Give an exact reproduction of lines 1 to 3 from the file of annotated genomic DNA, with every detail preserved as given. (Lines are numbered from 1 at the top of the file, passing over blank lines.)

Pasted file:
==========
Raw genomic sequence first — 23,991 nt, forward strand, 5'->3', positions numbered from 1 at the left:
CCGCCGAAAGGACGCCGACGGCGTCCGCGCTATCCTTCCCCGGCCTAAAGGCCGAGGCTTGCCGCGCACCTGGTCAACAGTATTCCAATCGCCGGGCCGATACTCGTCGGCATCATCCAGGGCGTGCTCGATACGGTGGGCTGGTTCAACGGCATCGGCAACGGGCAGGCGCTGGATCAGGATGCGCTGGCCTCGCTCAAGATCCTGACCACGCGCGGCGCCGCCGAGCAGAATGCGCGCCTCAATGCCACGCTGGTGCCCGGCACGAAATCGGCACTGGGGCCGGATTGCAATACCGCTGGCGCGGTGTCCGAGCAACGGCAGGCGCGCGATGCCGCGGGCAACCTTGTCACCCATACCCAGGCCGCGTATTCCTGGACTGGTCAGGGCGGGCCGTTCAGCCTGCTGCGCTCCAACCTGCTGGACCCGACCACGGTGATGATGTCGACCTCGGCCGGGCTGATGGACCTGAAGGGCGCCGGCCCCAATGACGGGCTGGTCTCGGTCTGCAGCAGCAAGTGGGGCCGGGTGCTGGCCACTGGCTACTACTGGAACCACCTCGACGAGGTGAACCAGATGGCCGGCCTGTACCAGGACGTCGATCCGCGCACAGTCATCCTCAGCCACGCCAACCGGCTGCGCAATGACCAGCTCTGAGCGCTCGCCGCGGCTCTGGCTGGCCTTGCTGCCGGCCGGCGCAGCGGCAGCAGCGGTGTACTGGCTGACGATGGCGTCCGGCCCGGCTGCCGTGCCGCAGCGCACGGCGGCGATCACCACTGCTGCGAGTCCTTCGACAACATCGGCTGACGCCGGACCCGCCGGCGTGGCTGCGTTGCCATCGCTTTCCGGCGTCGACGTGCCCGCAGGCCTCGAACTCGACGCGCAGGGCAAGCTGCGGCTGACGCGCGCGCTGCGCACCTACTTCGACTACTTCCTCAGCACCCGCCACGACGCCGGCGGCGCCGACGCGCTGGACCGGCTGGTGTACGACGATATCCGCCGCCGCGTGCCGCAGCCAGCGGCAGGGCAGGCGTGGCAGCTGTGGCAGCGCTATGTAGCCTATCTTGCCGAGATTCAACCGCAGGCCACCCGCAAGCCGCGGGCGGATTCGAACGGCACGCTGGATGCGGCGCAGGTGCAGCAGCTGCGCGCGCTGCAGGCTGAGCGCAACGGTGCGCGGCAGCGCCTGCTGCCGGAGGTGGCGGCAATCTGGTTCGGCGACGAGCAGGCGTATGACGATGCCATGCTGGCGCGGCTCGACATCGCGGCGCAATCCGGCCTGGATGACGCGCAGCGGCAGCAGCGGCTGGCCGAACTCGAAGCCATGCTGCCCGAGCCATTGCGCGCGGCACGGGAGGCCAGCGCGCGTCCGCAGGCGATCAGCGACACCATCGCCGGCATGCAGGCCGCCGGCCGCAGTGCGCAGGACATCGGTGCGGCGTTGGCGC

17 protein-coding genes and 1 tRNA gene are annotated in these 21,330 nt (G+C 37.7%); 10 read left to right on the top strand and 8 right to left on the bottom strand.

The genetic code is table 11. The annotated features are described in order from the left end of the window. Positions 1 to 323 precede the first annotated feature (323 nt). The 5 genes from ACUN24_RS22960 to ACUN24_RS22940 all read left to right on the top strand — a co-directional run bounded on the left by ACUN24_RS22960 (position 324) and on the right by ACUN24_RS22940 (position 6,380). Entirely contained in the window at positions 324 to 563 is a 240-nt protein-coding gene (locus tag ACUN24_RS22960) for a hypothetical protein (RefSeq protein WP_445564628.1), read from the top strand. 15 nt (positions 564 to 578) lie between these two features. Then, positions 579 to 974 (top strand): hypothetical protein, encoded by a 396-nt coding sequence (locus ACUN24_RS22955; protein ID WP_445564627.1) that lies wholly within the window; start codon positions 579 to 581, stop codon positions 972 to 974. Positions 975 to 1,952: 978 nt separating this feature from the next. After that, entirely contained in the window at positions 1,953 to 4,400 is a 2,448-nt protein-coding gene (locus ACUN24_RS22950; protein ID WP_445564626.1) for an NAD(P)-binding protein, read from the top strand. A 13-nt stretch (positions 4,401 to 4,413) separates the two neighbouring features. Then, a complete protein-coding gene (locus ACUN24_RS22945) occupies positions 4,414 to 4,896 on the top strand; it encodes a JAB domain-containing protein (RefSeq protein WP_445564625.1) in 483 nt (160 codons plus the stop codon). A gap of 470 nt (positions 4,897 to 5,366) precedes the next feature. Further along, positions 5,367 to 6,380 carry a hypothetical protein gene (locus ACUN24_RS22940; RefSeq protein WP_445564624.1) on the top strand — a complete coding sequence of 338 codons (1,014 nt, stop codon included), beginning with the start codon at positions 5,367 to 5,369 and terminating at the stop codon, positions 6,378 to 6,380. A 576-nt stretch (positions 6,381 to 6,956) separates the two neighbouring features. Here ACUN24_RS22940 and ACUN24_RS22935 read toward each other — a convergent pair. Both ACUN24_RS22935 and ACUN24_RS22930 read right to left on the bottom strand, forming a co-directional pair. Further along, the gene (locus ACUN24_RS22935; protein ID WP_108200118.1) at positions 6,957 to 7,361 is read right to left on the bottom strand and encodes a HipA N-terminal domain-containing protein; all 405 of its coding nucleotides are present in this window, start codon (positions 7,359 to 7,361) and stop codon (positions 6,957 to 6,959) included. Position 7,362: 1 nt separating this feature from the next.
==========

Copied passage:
Raw genomic sequence first — 23,991 nt, forward strand, 5'->3', positions numbered from 1 at the left:
CCGCCGAAAGGACGCCGACGGCGTCCGCGCTATCCTTCCCCGGCCTAAAGGCCGAGGCTTGCCGCGCACCTGGTCAACAGTATTCCAATCGCCGGGCCGATACTCGTCGGCATCATCCAGGGCGTGCTCGATACGGTGGGCTGGTTCAACGGCATCGGCAACGGGCAGGCGCTGGATCAGGATGCGCTGGCCTCGCTCAAGATCCTGACCACGCGCGGCGCCGCCGAGCAGAATGCGCGCCTCAATGCCACGCTGGTGCCCGGCACGAAATCGGCACTGGGGCCGGATTGCAATACCGCTGGCGCGGTGTCCGAGCAACGGCAGGCGCGCGATGCCGCGGGCAACCTTGTCACCCATACCCAGGCCGCGTATTCCTGGACTGGTCAGGGCGGGCCGTTCAGCCTGCTGCGCTCCAACCTGCTGGACCCGACCACGGTGATGATGTCGACCTCGGCCGGGCTGATGGACCTGAAGGGCGCCGGCCCCAATGACGGGCTGGTCTCGGTCTGCAGCAGCAAGTGGGGCCGGGTGCTGGCCACTGGCTACTACTGGAACCACCTCGACGAGGTGAACCAGATGGCCGGCCTGTACCAGGACGTCGATCCGCGCACAGTCATCCTCAGCCACGCCAACCGGCTGCGCAATGACCAGCTCTGAGCGCTCGCCGCGGCTCTGGCTGGCCTTGCTGCCGGCCGGCGCAGCGGCAGCAGCGGTGTACTGGCTGACGATGGCGTCCGGCCCGGCTGCCGTGCCGCAGCGCACGGCGGCGATCACCACTGCTGCGAGTCCTTCGACAACATCGGCTGACGCCGGACCCGCCGGCGTGGCTGCGTTGCCATCGCTTTCCGGCGTCGACGTGCCCGCAGGCCTCGAACTCGACGCGCAGGGCAAGCTGCGGCTGACGCGCGCGCTGCGCACCTACTTCGACTACTTCCTCAGCACCCGCCACGACGCCGGCGGCGCCGACGCGCTGGACCGGCTGGTGTACGACGATATCCGCCGCCGCGTGCCGCAGCCAGCGGCAGGGCAGGCGTGGCAGCTGTGGCAGCGCTATGTAGCCTATCTTGCCGAGATTCAACCGCAGGCCACCCGCAAGCCGCGGGCGGATTCGAACGGCACGCTGGATGCGGCGCAGGTGCAGCAGCTGCGCGCGCTGCAGGCTGAGCGCAACGGTGCGCGGCAGCGCCTGCTGCCGGAGGTGGCGGCAATCTGGTTCGGCGACGAGCAGGCGTATGACGATGCCATGCTGGCGCGGCTCGACATCGCGGCGCAATCCGGCCTGGATGACGCGCAGCGGCAGCAGCGGCTGGCCGAACTCGAAGCCATGCTGCCCGAGCCATTGCGCGCGGCACGGGAGGCCAGCGCGCGTCCGCAGGCGATCAGCGACACCATCGCCGGCATGCAGGCCGCCGGCCGCAGTGCGCAGGACATCGGTGCGGCGTTGGCGC

17 protein-coding genes and 1 tRNA gene are annotated in these 21,330 nt (G+C 37.7%); 10 read left to right on the top strand and 8 right to left on the bottom strand.